Epistle: James 3:1-12 (Pentecost 16: Series B)
James’ concern today is false doctrine. This week he is directing his gaze at the preachers who deliver a false gospel.
I live in Southern California in a rather arid climate. We are in desperate need of rain right now. So much of our state is on fire so often, it seems like only a matter of time before some small spark sets my town ablaze. Our lives are lived on the lookout for smoke in the air. That is all it takes after all, one small spark. One flick of a match or one stupidly lit firecracker can send a forest up in flames, ruining our homes, community, and livelihood.
“How great a forest is set ablaze by such a small fire. And the tongue is a fire, a world of unrighteousness,” writes James in our text this week (3:5-6). “The tongue is set among our members, staining the whole body, setting on fire the entire course of life, and set on fire by hell” (3:6). Our words matter. Words can cause all sorts of damage. We all know the old, “Sticks and stones can break my bones, but words will never hurt me,” is utter nonsense. Words can and do hurt. They can abuse, scar, frighten, and lead people away from the truth.
This last point, that words can lead people away from the truth, is what James has in view today as he addresses this portion of his letter to preachers. To be sure, this text teaches us the weight of words and the power they wield. Nowhere is this truer than when referring to words found on the lips of preachers. “Not many of you should become teachers, my brothers, for you know that we who teach will be judged with greater strictness” (3:1). Preachers have been sent on a mission by Christ Jesus to baptize in God’s name and to teach God’s Word (Matthew 28:19-20), to proclaim repentance and the forgiveness of sins from the bloody cross and empty tomb (Luke 24:46-48), to be ambassadors for Christ Jesus who creates faith with the Word of Christ (2 Corinthians 5:20; Romans 10:17). They are to bring the refreshing rain of God’s Word to sin-parched hearts. Therefore, to preach something other than what Christ Jesus has given in His Word is to burn down the faith of God’s people. It is to torch the Church.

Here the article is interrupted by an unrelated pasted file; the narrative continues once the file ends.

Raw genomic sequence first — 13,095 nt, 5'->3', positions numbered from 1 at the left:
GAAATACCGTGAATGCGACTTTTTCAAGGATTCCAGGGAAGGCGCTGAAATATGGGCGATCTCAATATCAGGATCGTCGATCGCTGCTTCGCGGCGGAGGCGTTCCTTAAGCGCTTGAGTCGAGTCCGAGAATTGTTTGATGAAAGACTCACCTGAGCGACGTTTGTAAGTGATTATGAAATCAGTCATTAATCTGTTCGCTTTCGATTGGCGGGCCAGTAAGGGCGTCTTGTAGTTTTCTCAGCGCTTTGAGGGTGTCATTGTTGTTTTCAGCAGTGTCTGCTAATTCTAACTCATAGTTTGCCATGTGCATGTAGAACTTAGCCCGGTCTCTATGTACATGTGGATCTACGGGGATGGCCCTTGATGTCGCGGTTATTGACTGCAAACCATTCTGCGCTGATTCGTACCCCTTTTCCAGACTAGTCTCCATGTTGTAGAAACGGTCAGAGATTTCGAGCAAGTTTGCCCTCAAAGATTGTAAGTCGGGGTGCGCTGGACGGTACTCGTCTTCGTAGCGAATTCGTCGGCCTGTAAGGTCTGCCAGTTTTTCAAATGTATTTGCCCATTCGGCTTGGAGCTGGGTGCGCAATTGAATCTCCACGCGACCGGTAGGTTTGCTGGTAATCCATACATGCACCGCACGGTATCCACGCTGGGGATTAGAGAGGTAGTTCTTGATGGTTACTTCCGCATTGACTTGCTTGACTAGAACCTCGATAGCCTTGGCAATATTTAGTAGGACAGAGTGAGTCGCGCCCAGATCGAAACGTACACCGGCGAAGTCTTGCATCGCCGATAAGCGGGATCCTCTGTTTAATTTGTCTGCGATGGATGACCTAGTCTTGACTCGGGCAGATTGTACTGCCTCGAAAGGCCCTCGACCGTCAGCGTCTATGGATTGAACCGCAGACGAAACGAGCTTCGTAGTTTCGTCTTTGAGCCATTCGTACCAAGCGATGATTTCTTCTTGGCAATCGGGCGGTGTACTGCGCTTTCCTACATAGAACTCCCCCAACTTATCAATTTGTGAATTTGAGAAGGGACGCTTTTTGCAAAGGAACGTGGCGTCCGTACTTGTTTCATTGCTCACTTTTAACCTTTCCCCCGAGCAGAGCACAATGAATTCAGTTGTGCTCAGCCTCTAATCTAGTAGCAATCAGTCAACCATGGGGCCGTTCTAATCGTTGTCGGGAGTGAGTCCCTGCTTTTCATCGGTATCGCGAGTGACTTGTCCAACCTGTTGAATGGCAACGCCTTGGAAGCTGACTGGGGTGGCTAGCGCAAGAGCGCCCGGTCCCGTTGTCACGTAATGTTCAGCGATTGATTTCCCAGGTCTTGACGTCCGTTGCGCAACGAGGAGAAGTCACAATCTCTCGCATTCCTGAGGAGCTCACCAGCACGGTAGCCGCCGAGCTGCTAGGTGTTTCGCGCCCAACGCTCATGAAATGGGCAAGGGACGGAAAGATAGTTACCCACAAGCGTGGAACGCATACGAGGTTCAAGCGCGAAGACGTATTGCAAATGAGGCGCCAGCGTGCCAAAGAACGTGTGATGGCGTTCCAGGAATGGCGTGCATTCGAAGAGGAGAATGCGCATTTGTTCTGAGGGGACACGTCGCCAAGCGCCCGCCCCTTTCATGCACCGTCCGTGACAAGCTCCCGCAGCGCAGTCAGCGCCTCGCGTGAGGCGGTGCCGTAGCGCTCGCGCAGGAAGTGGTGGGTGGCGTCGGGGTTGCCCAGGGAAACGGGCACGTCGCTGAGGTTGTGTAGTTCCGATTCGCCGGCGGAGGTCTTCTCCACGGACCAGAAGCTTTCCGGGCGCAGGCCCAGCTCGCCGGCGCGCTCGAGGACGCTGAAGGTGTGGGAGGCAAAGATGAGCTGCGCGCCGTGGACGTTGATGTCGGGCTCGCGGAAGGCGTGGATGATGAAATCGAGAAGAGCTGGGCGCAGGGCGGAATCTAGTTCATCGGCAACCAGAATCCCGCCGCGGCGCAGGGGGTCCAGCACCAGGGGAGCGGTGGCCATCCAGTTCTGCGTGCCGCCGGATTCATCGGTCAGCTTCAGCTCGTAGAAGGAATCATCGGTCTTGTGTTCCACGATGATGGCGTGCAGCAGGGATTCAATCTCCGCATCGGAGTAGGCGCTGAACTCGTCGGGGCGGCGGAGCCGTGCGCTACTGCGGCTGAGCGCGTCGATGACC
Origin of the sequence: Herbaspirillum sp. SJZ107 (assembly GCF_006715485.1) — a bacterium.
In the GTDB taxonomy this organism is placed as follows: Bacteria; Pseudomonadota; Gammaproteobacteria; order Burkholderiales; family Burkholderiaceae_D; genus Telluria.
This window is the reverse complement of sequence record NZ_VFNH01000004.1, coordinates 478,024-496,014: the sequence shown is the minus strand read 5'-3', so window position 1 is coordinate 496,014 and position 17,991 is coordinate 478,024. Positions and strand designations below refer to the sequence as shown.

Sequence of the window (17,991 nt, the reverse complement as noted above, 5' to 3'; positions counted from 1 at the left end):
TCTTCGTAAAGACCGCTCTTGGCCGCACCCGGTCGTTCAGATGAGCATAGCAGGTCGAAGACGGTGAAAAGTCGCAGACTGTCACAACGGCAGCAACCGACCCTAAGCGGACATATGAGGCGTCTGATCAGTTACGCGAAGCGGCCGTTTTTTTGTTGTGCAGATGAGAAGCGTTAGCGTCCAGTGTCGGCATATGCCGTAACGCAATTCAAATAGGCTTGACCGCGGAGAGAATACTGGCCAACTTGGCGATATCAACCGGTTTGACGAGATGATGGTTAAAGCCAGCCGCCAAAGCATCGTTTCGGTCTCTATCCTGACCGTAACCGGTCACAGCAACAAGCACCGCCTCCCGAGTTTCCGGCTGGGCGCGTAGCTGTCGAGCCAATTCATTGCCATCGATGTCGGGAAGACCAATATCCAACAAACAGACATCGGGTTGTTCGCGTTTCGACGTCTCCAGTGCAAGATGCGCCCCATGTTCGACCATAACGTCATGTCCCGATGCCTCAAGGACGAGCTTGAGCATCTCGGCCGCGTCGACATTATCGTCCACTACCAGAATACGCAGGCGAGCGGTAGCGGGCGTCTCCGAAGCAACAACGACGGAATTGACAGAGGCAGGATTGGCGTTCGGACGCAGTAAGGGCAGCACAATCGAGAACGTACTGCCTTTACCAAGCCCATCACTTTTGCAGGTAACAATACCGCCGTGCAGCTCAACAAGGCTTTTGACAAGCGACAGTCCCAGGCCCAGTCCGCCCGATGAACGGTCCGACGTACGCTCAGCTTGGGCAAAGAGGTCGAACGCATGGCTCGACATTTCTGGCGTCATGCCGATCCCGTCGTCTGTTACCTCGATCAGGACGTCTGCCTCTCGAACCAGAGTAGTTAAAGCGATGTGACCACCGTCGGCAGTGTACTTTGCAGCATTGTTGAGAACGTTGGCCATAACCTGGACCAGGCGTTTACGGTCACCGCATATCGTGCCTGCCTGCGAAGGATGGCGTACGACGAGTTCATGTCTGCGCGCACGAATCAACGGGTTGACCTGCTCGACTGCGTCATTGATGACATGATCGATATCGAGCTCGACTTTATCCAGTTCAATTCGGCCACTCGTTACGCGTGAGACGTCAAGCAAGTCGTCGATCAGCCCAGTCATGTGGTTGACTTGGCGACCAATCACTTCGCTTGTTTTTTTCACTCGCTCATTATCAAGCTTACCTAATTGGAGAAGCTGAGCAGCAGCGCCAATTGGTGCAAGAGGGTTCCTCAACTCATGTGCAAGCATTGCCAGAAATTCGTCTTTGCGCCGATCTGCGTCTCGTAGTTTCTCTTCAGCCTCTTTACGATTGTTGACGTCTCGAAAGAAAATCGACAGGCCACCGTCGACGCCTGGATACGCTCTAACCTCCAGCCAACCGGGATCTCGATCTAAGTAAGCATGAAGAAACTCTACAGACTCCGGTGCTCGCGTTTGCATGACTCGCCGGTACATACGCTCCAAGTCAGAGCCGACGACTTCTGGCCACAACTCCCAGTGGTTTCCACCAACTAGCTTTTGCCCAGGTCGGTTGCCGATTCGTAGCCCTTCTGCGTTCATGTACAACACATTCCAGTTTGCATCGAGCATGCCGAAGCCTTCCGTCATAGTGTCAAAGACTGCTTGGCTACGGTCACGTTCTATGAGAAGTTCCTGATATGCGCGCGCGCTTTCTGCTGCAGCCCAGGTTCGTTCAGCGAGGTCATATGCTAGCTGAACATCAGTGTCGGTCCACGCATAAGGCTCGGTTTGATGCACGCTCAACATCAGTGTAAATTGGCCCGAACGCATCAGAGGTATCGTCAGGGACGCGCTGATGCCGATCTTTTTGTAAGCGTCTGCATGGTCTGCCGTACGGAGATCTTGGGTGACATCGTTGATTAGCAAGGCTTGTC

Therefore, to preach something other than what Christ Jesus has given in His Word is to burn down the faith of God’s people. It is to torch the Church.
James’ concern today is false doctrine. If last week he spent a good deal of time calling out the loveless actions of the congregation, this week he is directing his gaze at the preachers who deliver a false gospel. Last week was love, this week is faith. We once again find James and Paul singing the same tune. James reflects Paul’s Galatians in his zeal for the faithful teaching of God’s Word and his concern for the danger that arises from heresy. Both teachers guide us to follow our Lord, building on the firm foundation of His Word and not on the sandy shores of teachers with other agendas (Matthew 7:24-27).
Given the way James employs a variety of word pictures to describe the dangers of false teaching, the Multiple Image structure would be an ideal arrangement for the sermon. If you can utilize pictures in your sanctuary, they may prove helpful, but it is not necessary. A brief description of each image from James will suffice for the hearers.